Tuesday, November 21, 2006

Velocity of Collapse: First Expensive Food

How rapidly petroleum products become scarce will determine just how survivable this predicament is for our species. Cold turkey unavailability of oil and natural gas would surely kill most of us. If the oil and natgas really did just suddenly run out, I'd bet within just a few years the only people left would be whatever tribal folk are currently living at a stone age level and who have shunned any form of agriculture. Natural gas may taper out rather suddenly, but oil supplies will decline gradually and coal will be forced into the role of an expensive replacement. Scarcity will be gradual which means we will all get to experience the cloud cuckoo world of rising food and energy prices in the midst of a declining economic activity, job loss and falling wages: stagflation on steroids. Initially the collapse will be felt economically. Consider the hard financial times ahead sort of a prelude. Also consider it a gift. Escalating food and energy prices will act as Adam Smith's much-maligned invisible hand and shove folks however reluctant they may be to leave behind their energy-wasteful ways. This is where we see a permanent decline in the value of the suburban housing in which so many Americans live. People will be walking away from their mortgages becauses the location of their homes will make living there and the attendant driving impossibly expensive. A lot of folks commute to work (I take a train and bus combo for about 20 minutes each way), but not as many then need the car to do things like get to the grocery store. There are communities that are nothing more than a hundred houses or so many miles removed from any food source or commercial activity. It's bad enough that rising transportation costs of getting food from faraway farm to local market will make that food very expensive; imagine then having to burn a quarter gallon of $10/gal gas to get that food from the market to home.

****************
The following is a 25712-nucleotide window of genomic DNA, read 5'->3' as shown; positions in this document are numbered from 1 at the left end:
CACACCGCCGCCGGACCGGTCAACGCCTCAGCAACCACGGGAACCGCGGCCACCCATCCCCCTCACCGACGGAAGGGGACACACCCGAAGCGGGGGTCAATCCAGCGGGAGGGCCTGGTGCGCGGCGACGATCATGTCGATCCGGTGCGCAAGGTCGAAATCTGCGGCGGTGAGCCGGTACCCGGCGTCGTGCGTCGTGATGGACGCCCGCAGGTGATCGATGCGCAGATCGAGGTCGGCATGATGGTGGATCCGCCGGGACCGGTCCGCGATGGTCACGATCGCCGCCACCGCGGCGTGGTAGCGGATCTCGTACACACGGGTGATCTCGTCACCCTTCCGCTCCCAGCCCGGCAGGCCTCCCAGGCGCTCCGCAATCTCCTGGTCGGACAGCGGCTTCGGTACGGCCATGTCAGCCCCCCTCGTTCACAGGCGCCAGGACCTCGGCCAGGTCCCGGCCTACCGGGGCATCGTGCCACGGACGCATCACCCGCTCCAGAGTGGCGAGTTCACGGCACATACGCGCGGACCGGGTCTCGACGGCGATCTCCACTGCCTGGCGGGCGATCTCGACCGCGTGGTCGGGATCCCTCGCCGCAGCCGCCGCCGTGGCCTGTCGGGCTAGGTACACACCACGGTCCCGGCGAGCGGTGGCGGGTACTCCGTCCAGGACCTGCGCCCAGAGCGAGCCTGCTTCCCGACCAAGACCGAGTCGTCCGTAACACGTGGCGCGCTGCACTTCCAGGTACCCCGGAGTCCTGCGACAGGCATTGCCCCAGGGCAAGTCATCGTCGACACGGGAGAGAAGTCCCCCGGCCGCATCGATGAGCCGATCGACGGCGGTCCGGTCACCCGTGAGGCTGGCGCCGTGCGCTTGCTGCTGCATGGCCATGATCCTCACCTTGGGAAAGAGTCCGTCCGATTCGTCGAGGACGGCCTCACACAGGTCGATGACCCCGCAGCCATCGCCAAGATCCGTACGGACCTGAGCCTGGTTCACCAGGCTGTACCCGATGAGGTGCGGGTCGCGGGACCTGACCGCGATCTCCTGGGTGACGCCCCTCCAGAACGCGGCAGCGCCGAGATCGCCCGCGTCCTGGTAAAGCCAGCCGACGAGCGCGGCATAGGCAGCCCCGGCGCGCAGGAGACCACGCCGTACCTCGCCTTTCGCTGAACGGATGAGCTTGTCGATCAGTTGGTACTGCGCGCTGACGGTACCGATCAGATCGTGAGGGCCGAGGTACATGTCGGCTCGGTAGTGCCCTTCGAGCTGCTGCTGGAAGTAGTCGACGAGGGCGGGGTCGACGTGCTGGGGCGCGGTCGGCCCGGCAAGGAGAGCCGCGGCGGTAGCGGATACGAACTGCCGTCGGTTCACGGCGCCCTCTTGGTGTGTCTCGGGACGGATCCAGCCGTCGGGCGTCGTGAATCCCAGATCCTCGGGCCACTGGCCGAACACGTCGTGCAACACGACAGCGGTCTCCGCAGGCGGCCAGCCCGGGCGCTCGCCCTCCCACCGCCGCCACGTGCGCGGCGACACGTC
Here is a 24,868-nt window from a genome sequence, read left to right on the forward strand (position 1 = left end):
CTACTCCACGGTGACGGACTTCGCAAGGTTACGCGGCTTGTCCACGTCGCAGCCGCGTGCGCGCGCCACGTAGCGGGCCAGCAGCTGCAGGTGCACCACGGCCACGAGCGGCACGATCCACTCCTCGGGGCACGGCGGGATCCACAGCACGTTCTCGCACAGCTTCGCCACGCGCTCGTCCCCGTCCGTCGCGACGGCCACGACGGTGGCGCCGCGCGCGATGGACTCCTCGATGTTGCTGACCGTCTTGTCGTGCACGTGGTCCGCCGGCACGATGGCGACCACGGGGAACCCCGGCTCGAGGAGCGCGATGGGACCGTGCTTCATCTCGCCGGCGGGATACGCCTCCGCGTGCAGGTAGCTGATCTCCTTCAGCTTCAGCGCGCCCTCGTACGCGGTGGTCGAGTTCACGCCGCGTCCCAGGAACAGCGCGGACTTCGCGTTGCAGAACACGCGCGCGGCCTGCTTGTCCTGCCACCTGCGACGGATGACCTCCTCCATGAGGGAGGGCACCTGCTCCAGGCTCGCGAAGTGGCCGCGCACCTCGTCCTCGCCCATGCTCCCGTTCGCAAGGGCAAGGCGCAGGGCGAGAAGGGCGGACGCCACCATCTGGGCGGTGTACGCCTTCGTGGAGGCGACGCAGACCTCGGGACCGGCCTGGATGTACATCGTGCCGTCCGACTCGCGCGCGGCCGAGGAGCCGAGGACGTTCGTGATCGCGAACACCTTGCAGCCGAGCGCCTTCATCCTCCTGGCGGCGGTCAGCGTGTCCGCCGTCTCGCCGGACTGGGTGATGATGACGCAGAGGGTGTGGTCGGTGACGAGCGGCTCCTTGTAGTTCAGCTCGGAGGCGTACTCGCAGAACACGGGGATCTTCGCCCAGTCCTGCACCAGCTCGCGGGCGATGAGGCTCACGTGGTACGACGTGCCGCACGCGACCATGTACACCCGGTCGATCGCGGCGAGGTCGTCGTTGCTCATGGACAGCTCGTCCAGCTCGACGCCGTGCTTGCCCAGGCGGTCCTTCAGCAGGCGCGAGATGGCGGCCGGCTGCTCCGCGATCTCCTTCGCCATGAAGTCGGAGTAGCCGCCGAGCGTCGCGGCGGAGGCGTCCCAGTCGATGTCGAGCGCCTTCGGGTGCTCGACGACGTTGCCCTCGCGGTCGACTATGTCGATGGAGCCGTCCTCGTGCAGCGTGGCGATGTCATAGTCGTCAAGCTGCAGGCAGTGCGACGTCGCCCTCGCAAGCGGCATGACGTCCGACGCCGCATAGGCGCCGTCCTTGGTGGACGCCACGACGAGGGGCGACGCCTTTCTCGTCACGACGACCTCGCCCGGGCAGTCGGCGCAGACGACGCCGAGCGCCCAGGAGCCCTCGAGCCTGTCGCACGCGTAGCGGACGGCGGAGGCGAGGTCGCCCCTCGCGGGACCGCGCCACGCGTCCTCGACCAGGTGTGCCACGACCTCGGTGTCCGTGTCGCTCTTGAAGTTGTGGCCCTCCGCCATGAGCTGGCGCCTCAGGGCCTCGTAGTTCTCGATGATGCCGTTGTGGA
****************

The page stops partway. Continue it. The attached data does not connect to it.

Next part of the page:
The changes will be gradual. The exurbanites will do all the little things like making less small trips and combining as many activities as possible into the agenda per trip. Eventually, however, the notion of having to drive to do everything will be exposed for the folly it has always been. The exurban living arrangement will cease to be tenable. This is the first physical contraction of megalopolis. The outermost or exurban rings composed of those houses out with the megamalls in what used to be cornfields and nowhere near any old urban development will blow off first. The newer automobile suburbs are next. I consider these to be the suburban sprawl that grew between the small towns that used to comprise the railroad suburbs of the urban core. Eventually, there will be a noticeable decrease in car use and a return to "light rail." The metropolis will be reliant on rail and foot instead of automobiles. If it weren't for the blacktop poisoning of most of the farmland in a hundred-mile radius, I'd be more hopeful about holding the line against collapse here. Sadly, at some point just feeding the people of the shrinking metropolis will become problematic. Surely unecessary amounts of mobility represents the modern era's greatest waste of petroleum-derived energy. Yet natural gas has been feeding and heating humanity. Natural gas augmented the food yield of the soil and without the input of the gas-based fertilizers, less people will be able to be fed. Even if nuclear allows us to keep the lights on, stay warm and get around in a rail-centric metro area, there remains the issue of food production.